Did you see the programme on Channel 4 a few weeks ago called “Sperm Donor Unknown”? It was about a database that’s been set up in the USA to allow donor siblings to trace each other from their sperm donor’s ID number, and followed one particular group of siblings that had managed to trace their biological father. Interesting and thought-provoking.

    I think this will prompt a blog post of my own, thanks Liz 🙂

  • Cecilia @ Parenting Controversy August 3, 2011 at 7:05 am

    Oh what a can of worms this topic is!

    I agree, a wank in a cup does not a daddy make.

    PS: now I have that “All I want to do is make love to you” song by Heart playing in my head.

  • Karen August 2, 2011 at 9:57 pm

    I would willingly donate my eggs, if I knew that there was no possible chance the children that came of the donation would be able to trace me. I wouldn’t be donating becuase I wanted some day to have someone turn up wanting to call me “Mum”, but to give another woman/family the chance of a baby. Donating sperm/eggs does not make you parental material,nor should it be forced apon the donar. If this guy donated annonymously then he should have the right to remain that way. I agree, she’s after money or some other motive.

  • Sara August 2, 2011 at 8:48 pm

    What worries me is if they allow his details to be disclosed then the amount of men who become sperm donors will drop. Then the woman who generally just want a child without the need for the father will lose out.

    The woman made a decision when she went through this process. I think that if they want to allow a contact box for those sperm donors who are wondering about their off spring but then again. You could open up a mass of issues. Egg donors deciding that they are actually the mothers of children conceived from their eggs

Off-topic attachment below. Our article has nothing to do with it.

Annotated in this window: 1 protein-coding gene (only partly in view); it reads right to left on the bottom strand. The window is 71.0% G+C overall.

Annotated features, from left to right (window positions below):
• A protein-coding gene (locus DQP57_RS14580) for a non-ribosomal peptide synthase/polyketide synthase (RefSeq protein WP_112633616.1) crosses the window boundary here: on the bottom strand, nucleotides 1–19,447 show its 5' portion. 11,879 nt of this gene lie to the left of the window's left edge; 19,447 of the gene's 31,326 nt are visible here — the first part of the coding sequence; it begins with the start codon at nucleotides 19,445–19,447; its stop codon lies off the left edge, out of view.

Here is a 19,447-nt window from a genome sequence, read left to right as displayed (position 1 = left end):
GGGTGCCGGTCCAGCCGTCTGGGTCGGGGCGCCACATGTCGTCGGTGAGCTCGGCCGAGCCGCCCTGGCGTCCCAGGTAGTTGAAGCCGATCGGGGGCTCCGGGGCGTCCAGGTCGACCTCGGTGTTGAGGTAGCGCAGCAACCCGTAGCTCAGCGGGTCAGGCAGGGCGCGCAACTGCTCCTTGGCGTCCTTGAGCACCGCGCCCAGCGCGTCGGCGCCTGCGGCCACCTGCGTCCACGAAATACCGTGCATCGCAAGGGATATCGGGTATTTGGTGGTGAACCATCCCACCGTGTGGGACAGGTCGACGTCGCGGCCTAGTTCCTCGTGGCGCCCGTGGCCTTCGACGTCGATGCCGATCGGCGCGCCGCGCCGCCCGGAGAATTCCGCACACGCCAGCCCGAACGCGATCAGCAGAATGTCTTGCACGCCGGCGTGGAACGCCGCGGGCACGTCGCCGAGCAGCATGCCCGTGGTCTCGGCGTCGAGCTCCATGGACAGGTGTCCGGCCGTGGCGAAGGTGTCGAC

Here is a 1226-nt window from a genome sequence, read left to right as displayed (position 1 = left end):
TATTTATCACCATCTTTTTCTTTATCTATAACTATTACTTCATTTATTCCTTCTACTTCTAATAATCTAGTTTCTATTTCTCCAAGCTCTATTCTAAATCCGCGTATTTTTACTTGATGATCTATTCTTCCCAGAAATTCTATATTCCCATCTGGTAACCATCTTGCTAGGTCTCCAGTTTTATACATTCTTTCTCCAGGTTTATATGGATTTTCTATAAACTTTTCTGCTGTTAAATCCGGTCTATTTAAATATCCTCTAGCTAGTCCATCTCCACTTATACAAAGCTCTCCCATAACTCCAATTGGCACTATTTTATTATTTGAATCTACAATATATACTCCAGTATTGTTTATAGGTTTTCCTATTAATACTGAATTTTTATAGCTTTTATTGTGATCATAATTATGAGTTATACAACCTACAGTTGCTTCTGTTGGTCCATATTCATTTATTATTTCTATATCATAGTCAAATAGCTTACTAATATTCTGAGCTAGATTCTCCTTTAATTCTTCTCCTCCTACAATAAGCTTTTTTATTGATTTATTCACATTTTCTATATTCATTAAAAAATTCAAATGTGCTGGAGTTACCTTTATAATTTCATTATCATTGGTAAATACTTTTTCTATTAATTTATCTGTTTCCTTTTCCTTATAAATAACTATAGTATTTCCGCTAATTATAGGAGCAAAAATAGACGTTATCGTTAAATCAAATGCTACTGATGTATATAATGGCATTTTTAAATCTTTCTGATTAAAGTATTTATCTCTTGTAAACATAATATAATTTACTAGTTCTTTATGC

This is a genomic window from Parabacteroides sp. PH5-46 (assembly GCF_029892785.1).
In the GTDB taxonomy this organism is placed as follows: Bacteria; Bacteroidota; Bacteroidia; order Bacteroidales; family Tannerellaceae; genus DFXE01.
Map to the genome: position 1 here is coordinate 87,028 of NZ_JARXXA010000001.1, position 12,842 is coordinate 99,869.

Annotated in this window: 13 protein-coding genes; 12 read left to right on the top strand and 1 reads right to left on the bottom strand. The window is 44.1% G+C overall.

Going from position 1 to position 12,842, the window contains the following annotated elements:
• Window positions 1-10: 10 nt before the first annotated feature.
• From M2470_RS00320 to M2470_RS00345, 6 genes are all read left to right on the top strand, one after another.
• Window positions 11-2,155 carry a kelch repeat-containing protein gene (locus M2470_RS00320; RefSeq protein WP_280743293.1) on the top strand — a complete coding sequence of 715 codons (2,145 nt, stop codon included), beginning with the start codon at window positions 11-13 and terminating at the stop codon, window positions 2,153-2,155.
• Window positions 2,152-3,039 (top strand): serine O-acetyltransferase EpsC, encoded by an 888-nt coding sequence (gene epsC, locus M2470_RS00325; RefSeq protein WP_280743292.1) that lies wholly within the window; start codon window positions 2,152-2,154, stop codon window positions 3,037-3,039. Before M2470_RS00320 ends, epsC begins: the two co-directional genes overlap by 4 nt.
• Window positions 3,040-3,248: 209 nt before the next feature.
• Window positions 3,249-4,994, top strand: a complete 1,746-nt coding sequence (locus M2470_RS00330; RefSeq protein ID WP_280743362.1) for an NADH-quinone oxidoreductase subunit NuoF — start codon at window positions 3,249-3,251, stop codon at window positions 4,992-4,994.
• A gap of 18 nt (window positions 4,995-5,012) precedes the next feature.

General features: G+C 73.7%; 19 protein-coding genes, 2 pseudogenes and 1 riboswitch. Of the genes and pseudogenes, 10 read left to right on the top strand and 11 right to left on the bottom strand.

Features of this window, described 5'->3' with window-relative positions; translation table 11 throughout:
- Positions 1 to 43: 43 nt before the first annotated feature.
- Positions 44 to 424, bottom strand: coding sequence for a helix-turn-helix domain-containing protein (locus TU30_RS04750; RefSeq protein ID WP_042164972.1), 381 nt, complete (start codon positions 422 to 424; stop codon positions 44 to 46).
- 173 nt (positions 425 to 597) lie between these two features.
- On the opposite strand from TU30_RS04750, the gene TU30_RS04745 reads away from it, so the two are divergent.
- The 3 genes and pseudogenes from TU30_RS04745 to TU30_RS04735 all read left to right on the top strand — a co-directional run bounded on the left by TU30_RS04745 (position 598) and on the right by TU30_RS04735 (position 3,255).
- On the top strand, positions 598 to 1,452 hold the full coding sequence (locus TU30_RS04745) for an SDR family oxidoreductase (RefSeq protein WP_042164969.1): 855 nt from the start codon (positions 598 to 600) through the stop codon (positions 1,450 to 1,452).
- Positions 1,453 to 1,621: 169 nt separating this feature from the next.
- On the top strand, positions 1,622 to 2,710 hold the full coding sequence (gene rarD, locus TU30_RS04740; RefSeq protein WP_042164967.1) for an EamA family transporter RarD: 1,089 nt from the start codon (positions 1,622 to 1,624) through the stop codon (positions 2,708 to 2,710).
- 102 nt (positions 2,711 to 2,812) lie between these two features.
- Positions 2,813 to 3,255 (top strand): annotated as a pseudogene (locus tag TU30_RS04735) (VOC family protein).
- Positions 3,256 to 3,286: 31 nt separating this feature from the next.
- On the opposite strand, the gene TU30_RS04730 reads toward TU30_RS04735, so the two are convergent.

As you also stated a sperm donor is not a father nor did he sign up to be one.

  • Ellen Arnison August 2, 2011 at 8:45 pm

    You might be interested in a guest post I carried a while back from a sperm donor caught up in the Fertility 1st fiasco.

  • Crystal Jigsaw August 2, 2011 at 8:38 pm

    Doesn’t a sperm donor get paid for his part in this process? I also find this story bizarre because let’s face it, all he wanted was a was of cash, not a child. Sounds to me like she wants some maintenance payments and is hoping this invisible donor will suddenly bond with a child he does know, let alone want, and cough up some readies. Is her child healthy? Some people just don’t know how lucky they are. There are so many women who can’t conceive and are desperate for a family. Beggars belief.

    CJ xx

  • Ellen Arnison August 2, 2011 at 8:30 pm

    I agree. It’s hard to understand what this woman’s motives are. Surely she wouldn’t have chosen an anonymous donor in the first place if she wanted her child to have a relationship with its father.

    It’s also very unfair on the donor who most likely had very altrustic reasons for wanting to help childless women. Actions like hers put other men off.